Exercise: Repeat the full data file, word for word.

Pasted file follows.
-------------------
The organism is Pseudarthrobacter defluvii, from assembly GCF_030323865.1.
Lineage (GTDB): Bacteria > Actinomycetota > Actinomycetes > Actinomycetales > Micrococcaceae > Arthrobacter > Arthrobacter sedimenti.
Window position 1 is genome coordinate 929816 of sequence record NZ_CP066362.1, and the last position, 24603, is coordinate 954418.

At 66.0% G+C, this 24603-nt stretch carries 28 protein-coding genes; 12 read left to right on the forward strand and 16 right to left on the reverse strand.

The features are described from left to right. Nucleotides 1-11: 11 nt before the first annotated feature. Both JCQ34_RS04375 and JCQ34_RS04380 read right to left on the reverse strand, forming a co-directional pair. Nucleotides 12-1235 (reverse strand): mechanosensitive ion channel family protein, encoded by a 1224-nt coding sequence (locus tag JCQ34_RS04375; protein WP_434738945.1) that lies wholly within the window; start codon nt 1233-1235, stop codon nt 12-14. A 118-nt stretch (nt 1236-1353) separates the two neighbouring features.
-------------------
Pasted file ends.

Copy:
The organism is Pseudarthrobacter defluvii, from assembly GCF_030323865.1.
Lineage (GTDB): Bacteria > Actinomycetota > Actinomycetes > Actinomycetales > Micrococcaceae > Arthrobacter > Arthrobacter sedimenti.
Window position 1 is genome coordinate 929816 of sequence record NZ_CP066362.1, and the last position, 24603, is coordinate 954418.

At 66.0% G+C, this 24603-nt stretch carries 28 protein-coding genes; 12 read left to right on the forward strand and 16 right to left on the reverse strand.

The features are described from left to right. Nucleotides 1-11: 11 nt before the first annotated feature. Both JCQ34_RS04375 and JCQ34_RS04380 read right to left on the reverse strand, forming a co-directional pair. Nucleotides 12-1235 (reverse strand): mechanosensitive ion channel family protein, encoded by a 1224-nt coding sequence (locus tag JCQ34_RS04375; protein WP_434738945.1) that lies wholly within the window; start codon nt 1233-1235, stop codon nt 12-14. A 118-nt stretch (nt 1236-1353) separates the two neighbouring features.